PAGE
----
The 5 Best Football Hooligan Documentaries
Making a film about football hooligans must be incredibly difficult and expensive, primarily because real hooligans do everything that they can to stay under the radar. Once their face is known by authorities their ‘hobby’ becomes very difficult, as a result most great football hooligan documentaries require reporters to film undercover.
There have been many attempts to make documentaries about football firms, very rarely is the end product fantastic. The six documentaries featured on this page can be considered up there with the very best, all well worthy of a watch if you are fascinated by the life of real football hooligans, all available to watch right here on bestdocumentary.org.
1. Foreign Fields (2002)
Foreign Fields is a documentary which aired in 2002 on the BBC, it looks at the growing problem of football hooliganism in Argentina and Italy, particularly the emergence of highly organized and political far right groups which hold a lot of influence over their clubs. In Italy the documentary looks at the firm associated with Lazio and the influence that they now hold over the club and its players.
In Argentina it looks at the hooligans of Maradona’s favorite team Boca, during a period when numerous fans were shot dead and a football season had to be suspended due to the danger that civilians and players faced, Maradona himself is interviewed about his relationship with the hooligans of Boca. A must watch documentary which is not available on DVD!
2. Hooligans & Thugs: Soccer’s Most Violent Fan Fights
Some people just want to watch shocking videos of football violence right? I get that. If that’s what you want to watch, shit loads of violence, then you would be best served to watch this documentary Hooligans & Thugs: Soccer’s Most Violent Fan Fights, sixty minutes of pure violence narrated by the not very famous one from the Sex Pistols.
This film was actually banned from British TV for being too graphic, probably because there were fears that it would incite violence among the various British football firms featured. Mental football fights, a banging techno sound track, and some bloke from the Sex Pistols, what else is there to say?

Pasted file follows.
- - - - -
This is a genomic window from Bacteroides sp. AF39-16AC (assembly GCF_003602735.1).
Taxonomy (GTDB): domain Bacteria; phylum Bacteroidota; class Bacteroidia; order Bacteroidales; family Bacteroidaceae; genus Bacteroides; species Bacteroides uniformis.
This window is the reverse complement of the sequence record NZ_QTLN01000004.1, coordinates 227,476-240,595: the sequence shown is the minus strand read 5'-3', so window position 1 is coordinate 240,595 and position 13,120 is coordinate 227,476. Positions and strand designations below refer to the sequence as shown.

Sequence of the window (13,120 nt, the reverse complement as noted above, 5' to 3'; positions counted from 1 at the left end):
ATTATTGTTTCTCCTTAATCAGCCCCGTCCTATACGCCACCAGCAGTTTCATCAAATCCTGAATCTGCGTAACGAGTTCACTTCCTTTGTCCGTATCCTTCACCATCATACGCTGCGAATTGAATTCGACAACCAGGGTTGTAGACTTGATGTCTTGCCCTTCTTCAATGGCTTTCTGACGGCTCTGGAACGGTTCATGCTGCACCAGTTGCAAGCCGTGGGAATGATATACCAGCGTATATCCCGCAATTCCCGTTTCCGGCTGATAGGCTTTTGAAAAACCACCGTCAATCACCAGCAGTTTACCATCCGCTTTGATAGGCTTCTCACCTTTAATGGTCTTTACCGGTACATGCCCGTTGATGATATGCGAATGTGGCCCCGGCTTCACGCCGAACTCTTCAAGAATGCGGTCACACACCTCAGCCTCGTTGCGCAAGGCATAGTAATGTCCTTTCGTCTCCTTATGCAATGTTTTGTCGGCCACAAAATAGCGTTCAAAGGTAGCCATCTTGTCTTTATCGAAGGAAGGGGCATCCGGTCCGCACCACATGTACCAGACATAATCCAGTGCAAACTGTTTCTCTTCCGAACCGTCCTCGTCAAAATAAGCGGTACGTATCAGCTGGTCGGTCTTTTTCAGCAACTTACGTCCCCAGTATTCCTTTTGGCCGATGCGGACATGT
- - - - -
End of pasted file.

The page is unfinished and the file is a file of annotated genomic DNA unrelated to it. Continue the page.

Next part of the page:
3. Hooligans: The Untold Story
Hooligans: The Untold Story is an hour long feature by BBC Panorama and the result of an extensive undercover operation which followed English fans to the 2006 World Cup in Germany, the film showed that football hooliganism is still alive and kicking amongst English fans, and is in fact more highly organized than ever. Some scenes are shocking, with plenty of fighting and aggression, and hate filled language.
Hooliganism in the UK is rare these days because of the CCTV covering grounds and town centers, heavy organized police operations, and a stringent football banning order, football abroad is the perfect opportunity for English hooligans to escape the gaze of the law enforcement officers who know them for scraps with foreign fans, and sometimes even with eachother.
4. MacIntyre Undercover: Chelsea Headhunters (1999)
Legendary investigative journalist Donal McIntyre goes undercover to infiltrate the notorious Chelsea Headhunters football firm, numerous members of the gang were convicted of crimes as a direct result of his risky espionage (his disguise included a real Chelsea tattoo).
This documentary proved links between the headhunters and the far-right British group Combat 18, one of the firms ‘top boys’ Jason Marriner was jailed for four years. In 2009, a decade after the film screened, McIntyre and his wife were viciously attacked in a London restaurant by associates of Marriner’s seeking revenge for the betrayal of trust. You don’t get much more real than this!
5. Football’s Fight Club (Part 1 & Part 2)
Football’s Fight Club is a two part documentary which was broadcast as two TV episodes on British TV in 2002. The first part (episode 1) looked at the history of football violence in the UK, while the second part (episode 2) looked at football violence in mainland Europe, although mainly British fans in Europe in the years which led up to the Heysel disaster. The documentary focused primarily on the history of football violence and then on to violence in the present day (or, at least, the present day when the film was released), the filmmakers interviewed a few people who were involved in the scene in the 1970′s and 1980′s (including people who purported to have been leaders or ‘top boys’ of various firms). The videos contain scenes of violence, as one would expect. The soundtrack is worthy of a mention too.
Do You Know More?
If you know more great football hooligan documentaries then please share them in the comments box. Arguments and simple minded bigotry in the comments will not be permitted on this post, no talk between
keyboard warriors firms will be tolerated otherwise comments will be disabled on this post!